I’ve been really reeling, in a dark way, over feeling as though nothing new has happened with music in a while. I just feel sad when I think that I might not be part of any sort of revolution with music. I don’t know how to make that happen, I don’t think it’s going to be me. I just hope I can be a part of that, in Toronto, in this time, in the circle of people that I know and am exposed to through the internet. I would love to be a part of something bigger than us all making songs. It can’t be a coincidence that so many musicians in Toronto right now have a similar vibe. I’m sure the city informs something in that, but it’s a bit annoying to be grouped into the moody, centralist R&B category. I know that’s not what I’m trying to do.

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On top of these generalizations about Toronto’s sound, the city is often also talked about in a way that’s super male-dominated. Do you think there’s a female element that often goes uncaptured?

Yeah, 100%. I feel like my quest in life is to unravel what it is to experience from a woman's perspective. I don't think it’s just R&B or just Toronto. I feel like women must hear things differently. Women, and anyone else that doesn’t identify as a dude. I’ve heard that women have less ability to hear really deep, bass tones and that’s really interesting to me.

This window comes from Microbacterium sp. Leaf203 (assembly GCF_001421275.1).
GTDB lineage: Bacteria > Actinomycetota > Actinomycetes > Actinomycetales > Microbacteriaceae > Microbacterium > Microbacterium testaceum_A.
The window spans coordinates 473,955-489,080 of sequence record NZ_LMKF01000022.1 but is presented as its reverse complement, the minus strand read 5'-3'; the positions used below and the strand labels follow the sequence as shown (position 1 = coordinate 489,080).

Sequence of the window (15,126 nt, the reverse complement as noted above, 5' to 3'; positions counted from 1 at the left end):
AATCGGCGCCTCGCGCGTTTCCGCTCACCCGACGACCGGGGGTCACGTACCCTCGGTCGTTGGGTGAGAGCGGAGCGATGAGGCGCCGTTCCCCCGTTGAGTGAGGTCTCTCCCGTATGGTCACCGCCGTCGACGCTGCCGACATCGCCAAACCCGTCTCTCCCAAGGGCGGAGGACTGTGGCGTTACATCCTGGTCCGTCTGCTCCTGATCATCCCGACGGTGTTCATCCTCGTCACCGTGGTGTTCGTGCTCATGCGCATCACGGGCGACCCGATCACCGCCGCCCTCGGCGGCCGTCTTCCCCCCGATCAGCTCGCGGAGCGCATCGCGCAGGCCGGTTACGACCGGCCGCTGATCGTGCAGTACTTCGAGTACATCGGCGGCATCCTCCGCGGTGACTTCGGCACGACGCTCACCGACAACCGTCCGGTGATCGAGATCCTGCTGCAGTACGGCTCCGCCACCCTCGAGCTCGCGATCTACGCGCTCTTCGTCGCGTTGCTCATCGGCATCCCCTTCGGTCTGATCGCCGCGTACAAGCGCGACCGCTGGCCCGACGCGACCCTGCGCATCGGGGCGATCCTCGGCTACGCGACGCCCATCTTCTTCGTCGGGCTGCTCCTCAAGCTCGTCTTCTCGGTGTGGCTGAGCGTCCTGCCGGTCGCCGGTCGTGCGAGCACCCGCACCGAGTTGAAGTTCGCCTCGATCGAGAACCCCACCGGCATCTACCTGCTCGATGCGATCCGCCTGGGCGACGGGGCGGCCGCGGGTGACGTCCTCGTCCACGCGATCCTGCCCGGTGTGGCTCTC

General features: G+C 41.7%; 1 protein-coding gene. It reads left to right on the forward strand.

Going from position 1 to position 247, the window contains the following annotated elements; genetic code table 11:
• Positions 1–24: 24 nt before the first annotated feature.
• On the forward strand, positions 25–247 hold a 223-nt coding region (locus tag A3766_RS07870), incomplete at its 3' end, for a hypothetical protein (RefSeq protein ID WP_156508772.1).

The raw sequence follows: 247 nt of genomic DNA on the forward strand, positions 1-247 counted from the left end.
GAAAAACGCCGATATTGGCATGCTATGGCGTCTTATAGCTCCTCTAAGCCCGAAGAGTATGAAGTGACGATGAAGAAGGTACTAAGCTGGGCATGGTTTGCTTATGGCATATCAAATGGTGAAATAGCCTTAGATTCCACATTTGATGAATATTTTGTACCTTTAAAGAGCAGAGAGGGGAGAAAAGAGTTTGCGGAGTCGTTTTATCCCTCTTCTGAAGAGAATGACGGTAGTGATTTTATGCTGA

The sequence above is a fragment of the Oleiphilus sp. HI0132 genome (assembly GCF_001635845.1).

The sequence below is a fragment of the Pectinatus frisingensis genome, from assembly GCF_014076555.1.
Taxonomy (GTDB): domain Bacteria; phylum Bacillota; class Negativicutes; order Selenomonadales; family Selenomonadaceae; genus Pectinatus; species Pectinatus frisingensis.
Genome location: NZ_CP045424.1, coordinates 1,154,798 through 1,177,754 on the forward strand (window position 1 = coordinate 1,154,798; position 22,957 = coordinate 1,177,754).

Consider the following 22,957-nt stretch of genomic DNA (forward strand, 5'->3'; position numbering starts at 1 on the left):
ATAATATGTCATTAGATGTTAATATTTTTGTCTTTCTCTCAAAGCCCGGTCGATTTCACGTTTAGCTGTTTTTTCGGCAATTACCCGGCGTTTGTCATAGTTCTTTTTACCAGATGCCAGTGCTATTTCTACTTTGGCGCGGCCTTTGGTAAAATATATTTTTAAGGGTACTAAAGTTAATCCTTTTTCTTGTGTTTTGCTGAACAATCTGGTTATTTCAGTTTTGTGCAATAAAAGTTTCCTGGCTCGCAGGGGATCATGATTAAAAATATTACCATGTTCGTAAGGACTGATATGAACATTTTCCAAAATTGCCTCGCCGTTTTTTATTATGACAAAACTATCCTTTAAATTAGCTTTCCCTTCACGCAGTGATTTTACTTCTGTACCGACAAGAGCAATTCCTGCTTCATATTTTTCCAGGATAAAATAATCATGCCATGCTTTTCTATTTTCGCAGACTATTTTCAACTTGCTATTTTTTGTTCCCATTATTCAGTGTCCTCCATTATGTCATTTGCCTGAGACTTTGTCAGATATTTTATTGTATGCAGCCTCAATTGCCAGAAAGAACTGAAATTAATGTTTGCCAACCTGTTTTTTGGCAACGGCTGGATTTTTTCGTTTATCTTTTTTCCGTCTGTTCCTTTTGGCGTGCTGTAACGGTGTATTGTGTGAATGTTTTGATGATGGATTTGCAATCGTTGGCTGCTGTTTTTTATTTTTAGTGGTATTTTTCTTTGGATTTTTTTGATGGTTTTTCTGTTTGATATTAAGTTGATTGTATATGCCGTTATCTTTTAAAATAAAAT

Self-determination and strength through vulnerability often find their way into your songs. Does this record timestamp a particular period in your life?

I have a bit of a split personality when it comes to my levels of confidence versus self-consciousness. I go through phases of unshakeable determination, but they're often followed by intense self-criticism and a lack of confidence. I guess a lot of my songs reflect that lack of balance but, at the end of the day, my songwriting process ends up helping me find some sense of stability.

I was going through a lot of transitions while writing material for the EP. I was trying to find my identity in Toronto after being away for four years. I knew I wanted to be making music all the time, but didn't know how to make it a financially feasible lifestyle. I was also going from being in a band to working on my own material so all of a sudden I started spending a lot of time alone, which helped me address some personal issues. But I also do think I tried my hardest to make this EP sound timeless for myself and hopefully it sounds timeless for others as well. I’m influenced by all the current music and oldies too, so I don’t ever want to make music that’s so current. It’s not me.

What qualities make something timeless?

I think a lot of it has to do with the sounds you’re using, the instruments, and the recording techniques. The songwriting. I kind of hate the term authenticity because it’s, like, ‘What does that mean?’ but I do feel there has to be something super genuine to it. I think honesty ages well.

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Charlotte Day Wilson’s Quiet Revolution